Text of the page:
Another social media horror story: Kevin Durant mistakenly tweets in the third-person from his personal account—thinking it was a shadow account—while engaging in an argument with a fan about leaving the Thunder, slamming his former coach and team in the process. The mistake, of course, goes more viral than the original Tweet.
Durant isn’t the first and won’t be the last athlete—or human being in general—to realize he posted something on a social media account he wishes he could take back. Or perhaps worse, to have someone else post on his behalf without him even knowing it.
However it happened, Durant’s mistake offers another eye-opening opportunity to personally consider a game plan regarding social media—especially for athletes.
Just this week I was in a conversation with a high school basketball player whose head coach found out he had been drinking because someone took a picture of him buzzed at a party then posted it to Snapchat. He had no memory of it happening and doesn’t remember anyone taking a picture of him—a function of being “buzzed at a party” surrounded by people covertly snapping shots of one another to post to social media. Countless people saw it, including someone three degrees of separation away from his coach, who eventually got the report as it made it’s way through the chain.
In some ways, the social media age creates a new layer of accountability. If I find myself in a room with a group of people doing something questionable, I can be almost assured someone will be trying to take a picture of it to post—whether I realize it or not. You can just about book it.
Athletes in Action staff member Brian Smith wrote “The Christian Athlete’s Guide to Social Media” as both a warning and a guide to help Christ-following athletes navigate the choppy and often perilous waters of social posting.
Smith argues that most social media advice to athletes revolves around a common theme—“don’t be a moron”—for several reasons. For starters, coaches now regularly check prospective and current players feeds for clues to their character. They can use social media research almost like a resume service to gather sketches of who players hang out with, what they think is entertaining, how they use their free time, who they repost, what environments they frequent, and many other aspects of their worldview.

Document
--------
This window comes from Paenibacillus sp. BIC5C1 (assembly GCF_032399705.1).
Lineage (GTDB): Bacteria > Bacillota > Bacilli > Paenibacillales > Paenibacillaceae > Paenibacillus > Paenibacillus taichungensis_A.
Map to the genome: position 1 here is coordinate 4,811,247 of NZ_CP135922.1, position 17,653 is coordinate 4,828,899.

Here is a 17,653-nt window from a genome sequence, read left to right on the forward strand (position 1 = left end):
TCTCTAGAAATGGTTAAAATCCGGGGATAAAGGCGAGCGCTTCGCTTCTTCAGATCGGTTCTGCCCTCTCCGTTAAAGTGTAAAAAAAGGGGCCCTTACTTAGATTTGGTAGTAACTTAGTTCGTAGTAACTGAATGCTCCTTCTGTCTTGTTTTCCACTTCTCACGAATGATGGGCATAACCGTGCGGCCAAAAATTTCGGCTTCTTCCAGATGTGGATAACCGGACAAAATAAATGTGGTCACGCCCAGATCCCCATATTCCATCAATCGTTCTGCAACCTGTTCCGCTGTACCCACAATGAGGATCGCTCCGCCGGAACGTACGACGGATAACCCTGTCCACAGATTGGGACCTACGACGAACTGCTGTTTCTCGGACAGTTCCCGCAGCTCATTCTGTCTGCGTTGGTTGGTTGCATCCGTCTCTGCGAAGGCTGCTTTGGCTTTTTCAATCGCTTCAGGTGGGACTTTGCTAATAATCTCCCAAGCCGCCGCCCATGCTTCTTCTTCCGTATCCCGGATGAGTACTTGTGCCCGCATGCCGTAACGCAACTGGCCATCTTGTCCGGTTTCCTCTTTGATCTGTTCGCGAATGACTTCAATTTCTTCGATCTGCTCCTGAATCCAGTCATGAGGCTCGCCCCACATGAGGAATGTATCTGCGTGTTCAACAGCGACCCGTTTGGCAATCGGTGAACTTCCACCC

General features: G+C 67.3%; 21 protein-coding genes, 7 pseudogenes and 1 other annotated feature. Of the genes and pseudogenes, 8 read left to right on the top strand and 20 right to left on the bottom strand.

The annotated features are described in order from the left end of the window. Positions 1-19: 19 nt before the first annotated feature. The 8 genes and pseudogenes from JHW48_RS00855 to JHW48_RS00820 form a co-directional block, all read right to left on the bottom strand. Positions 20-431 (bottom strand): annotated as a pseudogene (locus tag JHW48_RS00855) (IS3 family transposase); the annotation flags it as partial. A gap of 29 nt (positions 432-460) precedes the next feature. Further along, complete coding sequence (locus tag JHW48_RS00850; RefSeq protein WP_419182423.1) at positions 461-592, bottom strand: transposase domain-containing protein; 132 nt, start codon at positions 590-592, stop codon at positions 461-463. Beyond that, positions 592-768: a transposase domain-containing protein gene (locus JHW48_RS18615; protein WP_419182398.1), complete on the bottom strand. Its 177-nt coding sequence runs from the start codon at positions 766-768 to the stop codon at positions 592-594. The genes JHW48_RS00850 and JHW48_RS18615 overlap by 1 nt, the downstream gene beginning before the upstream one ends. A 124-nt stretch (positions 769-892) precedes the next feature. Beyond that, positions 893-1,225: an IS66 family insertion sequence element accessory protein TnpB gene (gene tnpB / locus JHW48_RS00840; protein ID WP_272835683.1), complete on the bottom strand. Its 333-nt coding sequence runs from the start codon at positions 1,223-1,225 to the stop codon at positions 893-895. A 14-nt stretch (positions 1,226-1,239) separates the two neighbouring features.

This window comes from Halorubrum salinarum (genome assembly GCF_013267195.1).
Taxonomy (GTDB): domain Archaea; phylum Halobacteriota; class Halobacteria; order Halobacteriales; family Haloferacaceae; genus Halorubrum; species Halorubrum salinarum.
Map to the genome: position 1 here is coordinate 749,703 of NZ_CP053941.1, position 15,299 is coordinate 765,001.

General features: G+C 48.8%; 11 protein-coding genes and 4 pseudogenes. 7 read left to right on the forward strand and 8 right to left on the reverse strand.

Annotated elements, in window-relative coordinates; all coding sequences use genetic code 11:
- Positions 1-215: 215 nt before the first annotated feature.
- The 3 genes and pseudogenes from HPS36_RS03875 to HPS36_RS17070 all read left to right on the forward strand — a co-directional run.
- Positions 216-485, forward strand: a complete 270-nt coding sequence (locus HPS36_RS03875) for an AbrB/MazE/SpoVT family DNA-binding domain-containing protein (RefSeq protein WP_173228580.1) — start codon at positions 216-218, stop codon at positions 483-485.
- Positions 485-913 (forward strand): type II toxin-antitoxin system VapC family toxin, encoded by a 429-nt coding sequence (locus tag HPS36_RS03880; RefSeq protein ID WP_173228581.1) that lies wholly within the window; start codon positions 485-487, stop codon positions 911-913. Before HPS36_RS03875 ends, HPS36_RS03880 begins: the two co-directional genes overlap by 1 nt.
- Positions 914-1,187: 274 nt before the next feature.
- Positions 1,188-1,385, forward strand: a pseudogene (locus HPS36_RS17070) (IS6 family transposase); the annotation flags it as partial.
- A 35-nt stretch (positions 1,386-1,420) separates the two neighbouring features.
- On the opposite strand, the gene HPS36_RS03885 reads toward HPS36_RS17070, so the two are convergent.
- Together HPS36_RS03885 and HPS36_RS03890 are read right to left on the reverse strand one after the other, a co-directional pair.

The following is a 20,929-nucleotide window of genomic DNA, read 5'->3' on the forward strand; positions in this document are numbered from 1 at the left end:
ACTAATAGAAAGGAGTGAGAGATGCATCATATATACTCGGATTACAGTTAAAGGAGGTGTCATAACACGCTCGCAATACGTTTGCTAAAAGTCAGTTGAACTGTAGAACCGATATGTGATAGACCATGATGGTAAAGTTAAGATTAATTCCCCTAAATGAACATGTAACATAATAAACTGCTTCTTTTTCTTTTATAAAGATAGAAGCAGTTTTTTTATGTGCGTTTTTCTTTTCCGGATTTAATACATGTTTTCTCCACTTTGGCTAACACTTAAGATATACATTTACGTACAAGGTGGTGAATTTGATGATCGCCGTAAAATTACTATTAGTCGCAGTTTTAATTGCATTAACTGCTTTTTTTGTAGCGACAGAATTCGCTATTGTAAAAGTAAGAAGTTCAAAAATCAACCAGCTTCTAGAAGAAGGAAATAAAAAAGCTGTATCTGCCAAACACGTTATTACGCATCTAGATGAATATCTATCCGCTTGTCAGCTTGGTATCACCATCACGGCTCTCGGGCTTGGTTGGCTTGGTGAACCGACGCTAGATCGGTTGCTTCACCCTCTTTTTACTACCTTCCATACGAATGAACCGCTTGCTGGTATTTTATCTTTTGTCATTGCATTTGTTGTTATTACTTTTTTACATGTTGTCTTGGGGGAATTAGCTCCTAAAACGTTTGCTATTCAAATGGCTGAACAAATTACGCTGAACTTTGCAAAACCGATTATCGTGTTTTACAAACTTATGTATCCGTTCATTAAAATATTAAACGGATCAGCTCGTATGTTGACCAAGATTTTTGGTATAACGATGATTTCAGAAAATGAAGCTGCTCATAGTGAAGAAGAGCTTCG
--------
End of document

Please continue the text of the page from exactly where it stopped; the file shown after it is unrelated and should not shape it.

But beyond coaches, every post has the potential to be seen by literally millions of people, including folks you know, used to know, and have never known—as the high school player above quickly learned.
Houston Texans star defensive end JJ Watt, who recently used his own social media platform to raise millions of dollars for people in Houston recovering from Hurricane Harvey, said, “Every single time I post something on social media I read it over and over again, from everybody’s perspective—my grandma’s, my 5th grade teacher’s, my parent’s, my teammate’s, my coaches. Just reading it over can make you re-think everything.”
This kind of human range isn’t an exaggeration—it’s guaranteed and virtually uncontrollable with every post that goes out. As Smith said, “like fire, social media has potential to do great harm if we are not careful. There is wisdom in exercising caution with it.”
Smith suggests Christian athletes have an additional concern with their posting that goes beyond their own personal brand identity. Again, like fire, social platforms are “loaded with positive potential if we know how to use them correctly,” and can be used to glorify God.
He suggests being conscious to intentionally do these five things:
- Share edifying content: “You have an incredible opportunity to impact your audience by simply sharing good content with them...What do you regularly read or pay attention to that draws you closer to God?”
- Encourage followers to follow pastors, ministry leaders, and sports ministries: “Introduce your followers to ministries and people whose sole mission is to provide consistent, biblical content for people to digest.”
- Repent publicly and privately: “Your followers need to know that what separates Christians from everyone else is not moral perfection, but forgiveness.”
- Be a real human: “People are listening to you because you are good at sports. If you want to actually influence them, they need to know that you are normal, too.”
- Ask for prayer: “When you ask for prayer, you are humbling yourself and saying ‘I need help’ which is the essence of the gospel….Why not lead people to stop talking about or to you and instead encourage them to talk to God alongside you?”